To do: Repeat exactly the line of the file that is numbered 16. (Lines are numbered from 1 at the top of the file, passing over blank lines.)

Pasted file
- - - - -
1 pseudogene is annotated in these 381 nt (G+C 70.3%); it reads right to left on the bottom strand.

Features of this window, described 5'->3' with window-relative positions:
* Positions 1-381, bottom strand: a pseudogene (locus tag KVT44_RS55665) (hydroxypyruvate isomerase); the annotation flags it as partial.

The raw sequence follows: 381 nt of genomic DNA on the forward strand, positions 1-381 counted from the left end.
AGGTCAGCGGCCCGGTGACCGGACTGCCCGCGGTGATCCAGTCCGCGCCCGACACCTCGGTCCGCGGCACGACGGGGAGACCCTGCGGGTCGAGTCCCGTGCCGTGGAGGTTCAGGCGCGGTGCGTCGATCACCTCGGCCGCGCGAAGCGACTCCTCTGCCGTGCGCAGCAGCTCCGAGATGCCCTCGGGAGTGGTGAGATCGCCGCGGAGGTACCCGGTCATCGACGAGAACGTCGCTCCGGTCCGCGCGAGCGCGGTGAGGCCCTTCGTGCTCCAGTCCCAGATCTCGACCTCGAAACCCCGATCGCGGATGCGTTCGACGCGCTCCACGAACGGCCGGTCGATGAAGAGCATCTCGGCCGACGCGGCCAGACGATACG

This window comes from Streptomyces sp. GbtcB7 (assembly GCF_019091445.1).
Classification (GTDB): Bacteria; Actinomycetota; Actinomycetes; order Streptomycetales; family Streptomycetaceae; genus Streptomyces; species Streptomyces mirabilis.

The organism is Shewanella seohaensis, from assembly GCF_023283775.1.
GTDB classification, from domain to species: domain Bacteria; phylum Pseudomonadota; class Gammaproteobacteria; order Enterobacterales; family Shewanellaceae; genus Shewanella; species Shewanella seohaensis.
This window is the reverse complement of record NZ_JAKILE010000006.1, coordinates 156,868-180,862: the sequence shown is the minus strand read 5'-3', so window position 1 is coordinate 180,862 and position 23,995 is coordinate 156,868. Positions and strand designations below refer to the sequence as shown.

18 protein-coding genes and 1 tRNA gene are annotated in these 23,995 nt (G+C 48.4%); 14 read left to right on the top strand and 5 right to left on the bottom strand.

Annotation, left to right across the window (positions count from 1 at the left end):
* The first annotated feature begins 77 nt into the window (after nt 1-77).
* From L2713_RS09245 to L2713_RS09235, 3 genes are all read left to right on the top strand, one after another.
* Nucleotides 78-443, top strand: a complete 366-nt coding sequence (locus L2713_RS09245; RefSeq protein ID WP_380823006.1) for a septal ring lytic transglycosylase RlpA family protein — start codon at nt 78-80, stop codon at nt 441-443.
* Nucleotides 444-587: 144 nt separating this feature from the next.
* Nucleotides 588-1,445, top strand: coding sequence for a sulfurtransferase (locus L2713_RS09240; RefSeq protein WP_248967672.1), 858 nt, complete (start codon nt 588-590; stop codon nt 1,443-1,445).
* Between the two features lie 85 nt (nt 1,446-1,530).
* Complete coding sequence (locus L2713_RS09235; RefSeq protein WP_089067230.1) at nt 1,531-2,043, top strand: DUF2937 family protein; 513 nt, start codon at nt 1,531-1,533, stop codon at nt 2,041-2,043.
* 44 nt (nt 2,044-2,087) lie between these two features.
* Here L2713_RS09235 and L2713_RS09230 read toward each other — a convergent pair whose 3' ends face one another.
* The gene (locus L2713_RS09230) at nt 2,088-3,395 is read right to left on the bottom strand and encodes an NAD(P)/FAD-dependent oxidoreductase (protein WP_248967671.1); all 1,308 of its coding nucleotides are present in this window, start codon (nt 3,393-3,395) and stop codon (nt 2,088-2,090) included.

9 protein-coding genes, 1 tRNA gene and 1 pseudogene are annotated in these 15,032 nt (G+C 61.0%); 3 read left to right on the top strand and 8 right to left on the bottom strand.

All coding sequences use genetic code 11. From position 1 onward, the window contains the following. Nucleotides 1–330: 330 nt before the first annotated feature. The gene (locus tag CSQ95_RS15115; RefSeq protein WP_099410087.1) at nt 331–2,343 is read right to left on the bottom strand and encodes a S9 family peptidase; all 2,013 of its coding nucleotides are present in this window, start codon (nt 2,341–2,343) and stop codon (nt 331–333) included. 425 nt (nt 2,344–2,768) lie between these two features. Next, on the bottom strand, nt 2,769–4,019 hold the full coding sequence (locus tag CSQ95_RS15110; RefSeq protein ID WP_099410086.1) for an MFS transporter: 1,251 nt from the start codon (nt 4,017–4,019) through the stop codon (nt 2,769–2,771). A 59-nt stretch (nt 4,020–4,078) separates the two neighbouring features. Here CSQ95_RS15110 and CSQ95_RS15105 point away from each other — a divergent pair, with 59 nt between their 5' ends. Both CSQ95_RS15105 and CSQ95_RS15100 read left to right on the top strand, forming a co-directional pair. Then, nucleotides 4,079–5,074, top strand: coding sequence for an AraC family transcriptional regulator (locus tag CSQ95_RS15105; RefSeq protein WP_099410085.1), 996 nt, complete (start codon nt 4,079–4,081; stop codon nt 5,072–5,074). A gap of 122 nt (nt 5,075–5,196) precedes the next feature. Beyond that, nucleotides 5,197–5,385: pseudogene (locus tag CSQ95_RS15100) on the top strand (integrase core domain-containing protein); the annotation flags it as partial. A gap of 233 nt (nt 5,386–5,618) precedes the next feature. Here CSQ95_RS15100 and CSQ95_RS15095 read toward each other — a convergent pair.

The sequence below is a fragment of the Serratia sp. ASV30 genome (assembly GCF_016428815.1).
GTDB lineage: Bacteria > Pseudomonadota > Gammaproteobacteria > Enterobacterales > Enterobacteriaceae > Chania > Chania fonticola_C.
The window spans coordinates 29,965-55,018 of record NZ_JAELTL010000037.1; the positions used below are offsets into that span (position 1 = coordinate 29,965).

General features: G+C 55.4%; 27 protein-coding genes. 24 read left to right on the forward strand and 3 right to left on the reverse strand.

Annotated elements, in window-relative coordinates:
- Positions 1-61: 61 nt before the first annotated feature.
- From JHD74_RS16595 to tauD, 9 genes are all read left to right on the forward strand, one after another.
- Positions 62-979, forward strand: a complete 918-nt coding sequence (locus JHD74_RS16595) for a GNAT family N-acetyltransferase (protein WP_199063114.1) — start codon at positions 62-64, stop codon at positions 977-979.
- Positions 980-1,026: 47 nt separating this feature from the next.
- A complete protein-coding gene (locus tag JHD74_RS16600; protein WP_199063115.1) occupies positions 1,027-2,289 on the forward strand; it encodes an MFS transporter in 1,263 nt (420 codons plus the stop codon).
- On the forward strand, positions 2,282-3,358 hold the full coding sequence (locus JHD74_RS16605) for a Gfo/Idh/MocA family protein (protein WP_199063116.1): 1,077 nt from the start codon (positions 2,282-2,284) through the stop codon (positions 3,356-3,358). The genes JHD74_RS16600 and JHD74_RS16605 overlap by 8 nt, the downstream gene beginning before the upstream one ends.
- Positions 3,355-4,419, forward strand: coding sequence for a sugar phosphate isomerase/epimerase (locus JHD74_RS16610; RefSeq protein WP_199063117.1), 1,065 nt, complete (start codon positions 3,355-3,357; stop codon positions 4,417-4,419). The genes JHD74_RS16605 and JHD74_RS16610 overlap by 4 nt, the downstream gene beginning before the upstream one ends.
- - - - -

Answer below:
* Nucleotides 444-587: 144 nt separating this feature from the next.